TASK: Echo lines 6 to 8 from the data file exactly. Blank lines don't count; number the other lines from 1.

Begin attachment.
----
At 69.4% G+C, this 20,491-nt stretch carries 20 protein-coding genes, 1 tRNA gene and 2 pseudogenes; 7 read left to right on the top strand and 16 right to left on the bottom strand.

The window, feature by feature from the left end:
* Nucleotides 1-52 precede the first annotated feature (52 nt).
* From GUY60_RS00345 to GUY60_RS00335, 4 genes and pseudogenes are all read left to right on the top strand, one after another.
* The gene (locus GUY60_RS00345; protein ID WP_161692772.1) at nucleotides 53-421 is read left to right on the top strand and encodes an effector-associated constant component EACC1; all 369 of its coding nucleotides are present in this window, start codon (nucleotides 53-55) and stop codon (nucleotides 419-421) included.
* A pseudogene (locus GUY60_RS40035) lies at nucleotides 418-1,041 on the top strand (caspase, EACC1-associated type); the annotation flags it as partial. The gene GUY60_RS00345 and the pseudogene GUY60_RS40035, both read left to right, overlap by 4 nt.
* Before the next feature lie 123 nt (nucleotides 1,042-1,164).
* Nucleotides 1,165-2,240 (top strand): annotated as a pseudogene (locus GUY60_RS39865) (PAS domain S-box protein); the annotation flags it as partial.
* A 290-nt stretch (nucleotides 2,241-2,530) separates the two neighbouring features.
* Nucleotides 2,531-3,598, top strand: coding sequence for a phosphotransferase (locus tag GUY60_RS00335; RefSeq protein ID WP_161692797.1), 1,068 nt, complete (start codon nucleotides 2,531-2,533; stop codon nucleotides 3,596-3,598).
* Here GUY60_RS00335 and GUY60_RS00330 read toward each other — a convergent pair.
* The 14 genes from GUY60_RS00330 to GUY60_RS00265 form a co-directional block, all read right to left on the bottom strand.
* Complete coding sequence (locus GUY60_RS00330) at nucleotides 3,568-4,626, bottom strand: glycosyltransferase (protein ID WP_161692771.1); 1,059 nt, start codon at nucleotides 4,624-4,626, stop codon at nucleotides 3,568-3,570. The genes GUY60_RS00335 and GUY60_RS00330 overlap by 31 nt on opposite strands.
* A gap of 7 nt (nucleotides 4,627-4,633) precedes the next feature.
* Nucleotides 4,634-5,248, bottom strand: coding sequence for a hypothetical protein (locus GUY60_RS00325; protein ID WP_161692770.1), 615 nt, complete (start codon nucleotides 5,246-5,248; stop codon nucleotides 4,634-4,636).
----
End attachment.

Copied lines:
* A pseudogene (locus GUY60_RS40035) lies at nucleotides 418-1,041 on the top strand (caspase, EACC1-associated type); the annotation flags it as partial. The gene GUY60_RS00345 and the pseudogene GUY60_RS40035, both read left to right, overlap by 4 nt.
* Before the next feature lie 123 nt (nucleotides 1,042-1,164).
* Nucleotides 1,165-2,240 (top strand): annotated as a pseudogene (locus GUY60_RS39865) (PAS domain S-box protein); the annotation flags it as partial.